• You’d have to see the way they live though, as they don’t know any better. They take pills so they feel no emotions of any kind (but they don’t know what emotions are). They have no idea about their history and whatever happened before their time. They don’t see the world in color (again, no emotions). Lois Lowry is a brilliant writer who depicts a futuristic world that seems perfect in appearance, until something happens to make one character question everything. It definitely is one of my most favorite books now.

  2. I liked the Giver when I read it. And Milka has had me curious about the others after it. Now with your blog post, I’m going to have to just get online tonight and reserve them at my library. They sound good.

    • They really are great, especially when they’re read together because older characters keep popping up and that’s always fun. If you liked the Giver, you’ll probably really like Son because that’s more of a sequel than the other two, but it probably helps to read them all in order too.

  3. I love reading about other societies which often bring out more of ourselves as we connect with the book. I will have to check these out. Thanks!

    • Me too – it’s one of the things I love about reading – just for the chance to learn about different cultures or people. Even though these are fictional societies, we can still learn a lot from them.

    • That’s great – I’m sure you’ll love the others then too. Some people were a little disappointed in the second one (Gathering Blue) because it shows a different community and characters, but it was interesting to see all the differences in the two communities. Son is more of a sequel and revisits the first community but I think I ended up enjoying the second and third books more just because of the characters.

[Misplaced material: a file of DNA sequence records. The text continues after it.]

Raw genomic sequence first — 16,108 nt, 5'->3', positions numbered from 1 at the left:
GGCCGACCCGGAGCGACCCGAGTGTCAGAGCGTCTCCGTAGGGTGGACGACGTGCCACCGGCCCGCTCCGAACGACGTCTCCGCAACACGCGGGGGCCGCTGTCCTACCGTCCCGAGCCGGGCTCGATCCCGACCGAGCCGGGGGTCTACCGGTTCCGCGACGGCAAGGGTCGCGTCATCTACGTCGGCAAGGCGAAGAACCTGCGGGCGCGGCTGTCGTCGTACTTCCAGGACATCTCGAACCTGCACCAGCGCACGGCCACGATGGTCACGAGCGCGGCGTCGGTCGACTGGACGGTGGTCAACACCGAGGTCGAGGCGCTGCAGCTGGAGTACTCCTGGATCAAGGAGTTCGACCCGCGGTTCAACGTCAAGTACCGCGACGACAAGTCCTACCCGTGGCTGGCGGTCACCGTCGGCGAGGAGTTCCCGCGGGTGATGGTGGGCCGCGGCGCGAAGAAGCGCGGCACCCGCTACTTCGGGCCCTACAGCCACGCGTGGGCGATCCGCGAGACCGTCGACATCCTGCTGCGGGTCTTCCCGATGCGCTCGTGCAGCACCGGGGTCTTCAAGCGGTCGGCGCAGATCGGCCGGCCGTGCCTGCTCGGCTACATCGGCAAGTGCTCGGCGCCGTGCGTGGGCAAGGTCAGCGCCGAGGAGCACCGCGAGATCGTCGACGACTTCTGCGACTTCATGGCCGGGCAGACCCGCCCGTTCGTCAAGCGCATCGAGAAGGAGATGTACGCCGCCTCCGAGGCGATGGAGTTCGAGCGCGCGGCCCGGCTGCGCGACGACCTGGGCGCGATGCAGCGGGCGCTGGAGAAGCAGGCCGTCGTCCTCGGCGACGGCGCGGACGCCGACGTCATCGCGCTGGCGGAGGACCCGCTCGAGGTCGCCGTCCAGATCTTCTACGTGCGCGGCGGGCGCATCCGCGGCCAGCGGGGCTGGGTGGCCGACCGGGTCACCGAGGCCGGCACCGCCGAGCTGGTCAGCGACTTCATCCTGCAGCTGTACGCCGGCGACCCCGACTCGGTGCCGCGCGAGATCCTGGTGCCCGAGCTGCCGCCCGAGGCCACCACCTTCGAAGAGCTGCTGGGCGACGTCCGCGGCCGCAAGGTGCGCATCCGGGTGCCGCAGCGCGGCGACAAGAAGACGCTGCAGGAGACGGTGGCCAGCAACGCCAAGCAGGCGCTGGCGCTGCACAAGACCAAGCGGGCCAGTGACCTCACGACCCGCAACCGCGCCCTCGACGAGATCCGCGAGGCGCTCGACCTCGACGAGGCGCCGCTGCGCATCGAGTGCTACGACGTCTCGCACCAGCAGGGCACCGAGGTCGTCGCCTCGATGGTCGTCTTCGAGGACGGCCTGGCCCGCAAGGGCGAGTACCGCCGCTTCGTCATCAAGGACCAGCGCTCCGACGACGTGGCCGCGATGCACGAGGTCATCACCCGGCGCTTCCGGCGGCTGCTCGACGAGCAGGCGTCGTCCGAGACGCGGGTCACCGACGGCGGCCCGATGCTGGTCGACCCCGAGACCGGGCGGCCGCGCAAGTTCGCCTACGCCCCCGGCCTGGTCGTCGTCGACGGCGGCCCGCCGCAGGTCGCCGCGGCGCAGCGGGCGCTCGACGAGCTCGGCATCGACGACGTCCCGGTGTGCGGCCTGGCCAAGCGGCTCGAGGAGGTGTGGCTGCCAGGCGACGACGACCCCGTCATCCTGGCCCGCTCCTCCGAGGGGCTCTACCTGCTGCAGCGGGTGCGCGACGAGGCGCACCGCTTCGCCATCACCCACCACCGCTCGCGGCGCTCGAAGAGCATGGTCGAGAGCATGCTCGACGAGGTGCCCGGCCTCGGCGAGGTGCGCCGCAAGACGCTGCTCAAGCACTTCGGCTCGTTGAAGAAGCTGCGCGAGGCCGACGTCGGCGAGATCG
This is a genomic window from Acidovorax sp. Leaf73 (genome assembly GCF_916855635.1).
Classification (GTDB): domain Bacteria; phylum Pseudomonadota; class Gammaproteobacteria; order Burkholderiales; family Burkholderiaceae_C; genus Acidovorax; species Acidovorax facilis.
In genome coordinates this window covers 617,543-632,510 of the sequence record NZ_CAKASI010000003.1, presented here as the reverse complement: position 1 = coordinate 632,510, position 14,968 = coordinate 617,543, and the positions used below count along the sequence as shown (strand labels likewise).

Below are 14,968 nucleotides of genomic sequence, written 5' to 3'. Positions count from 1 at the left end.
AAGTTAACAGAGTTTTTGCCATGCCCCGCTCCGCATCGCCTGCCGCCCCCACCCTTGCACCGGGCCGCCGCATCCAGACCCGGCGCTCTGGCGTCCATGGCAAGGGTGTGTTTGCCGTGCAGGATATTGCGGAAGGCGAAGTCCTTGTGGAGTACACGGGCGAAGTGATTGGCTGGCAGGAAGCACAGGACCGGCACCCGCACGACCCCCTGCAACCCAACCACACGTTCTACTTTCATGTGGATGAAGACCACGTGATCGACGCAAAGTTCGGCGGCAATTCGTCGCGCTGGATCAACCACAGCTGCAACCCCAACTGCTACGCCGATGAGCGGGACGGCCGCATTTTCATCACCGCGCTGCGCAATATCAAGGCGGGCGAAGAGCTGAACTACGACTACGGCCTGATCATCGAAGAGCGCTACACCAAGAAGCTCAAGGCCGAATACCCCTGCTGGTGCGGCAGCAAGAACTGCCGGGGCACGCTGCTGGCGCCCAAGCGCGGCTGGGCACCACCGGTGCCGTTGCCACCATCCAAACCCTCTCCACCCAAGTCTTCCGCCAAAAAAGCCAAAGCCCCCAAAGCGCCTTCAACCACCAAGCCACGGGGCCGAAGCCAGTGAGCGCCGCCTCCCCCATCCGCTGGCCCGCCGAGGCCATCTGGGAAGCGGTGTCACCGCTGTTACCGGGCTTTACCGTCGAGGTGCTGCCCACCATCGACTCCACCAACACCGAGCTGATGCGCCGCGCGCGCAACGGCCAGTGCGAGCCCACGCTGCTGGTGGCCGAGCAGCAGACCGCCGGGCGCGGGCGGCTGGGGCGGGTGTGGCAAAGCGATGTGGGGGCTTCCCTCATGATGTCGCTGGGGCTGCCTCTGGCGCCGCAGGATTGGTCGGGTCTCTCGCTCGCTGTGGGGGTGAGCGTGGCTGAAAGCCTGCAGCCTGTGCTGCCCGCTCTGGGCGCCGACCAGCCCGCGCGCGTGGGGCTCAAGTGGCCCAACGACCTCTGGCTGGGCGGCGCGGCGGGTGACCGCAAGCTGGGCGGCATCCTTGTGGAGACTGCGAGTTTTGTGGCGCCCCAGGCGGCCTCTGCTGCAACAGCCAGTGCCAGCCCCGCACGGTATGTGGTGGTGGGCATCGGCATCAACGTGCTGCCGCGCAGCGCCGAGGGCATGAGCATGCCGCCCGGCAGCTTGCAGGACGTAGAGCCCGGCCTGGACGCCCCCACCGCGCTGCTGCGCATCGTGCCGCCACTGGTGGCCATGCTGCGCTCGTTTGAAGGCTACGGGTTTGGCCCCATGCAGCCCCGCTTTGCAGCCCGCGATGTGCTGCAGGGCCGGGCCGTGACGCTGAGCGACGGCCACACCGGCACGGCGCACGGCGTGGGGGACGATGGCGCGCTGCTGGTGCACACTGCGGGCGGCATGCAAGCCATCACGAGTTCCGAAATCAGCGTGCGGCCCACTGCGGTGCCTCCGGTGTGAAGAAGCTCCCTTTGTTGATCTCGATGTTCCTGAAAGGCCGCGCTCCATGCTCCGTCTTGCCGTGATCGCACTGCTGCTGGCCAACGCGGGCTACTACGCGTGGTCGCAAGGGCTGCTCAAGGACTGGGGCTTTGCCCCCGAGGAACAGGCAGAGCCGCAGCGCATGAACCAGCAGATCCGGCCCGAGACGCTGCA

4. I’m SO glad you liked the books and read the whole series one after the other. They really are a fast read but can touch you in so many ways. I’m waiting for Son to come out on paperback and then I’ll buy the whole quartet for my bookcase. I’ll definitely want to read them again and have my kids read them.

    If you need to catch up on your reading challenge at some point, try The One and Only Ivan. It’s going on my top favorite for 2013 for sure. It’s another of those youth novels every adult should read. And I think it’s a good book for any writer, to see how simple words can relate such a powerful story.

    • Thank you for recommending them! I liked the Giver so much that I had to read the rest right away. They would be great for kids to read too. It seems like lots of discussions could come about just on the different societies, the ways the characters lived, and the choices they make. I’ll have to try The One and Only Ivan too – thank you!

    • Yes, they have entertaining stories too but hearing about the different communities was the part I really enjoyed because that’s the kind of thing I like to think about anyway – just for fun. 🙂

    • Yes, they’re good ones for book club discussions too because different people might see them in different ways, especially with all the community possibilities.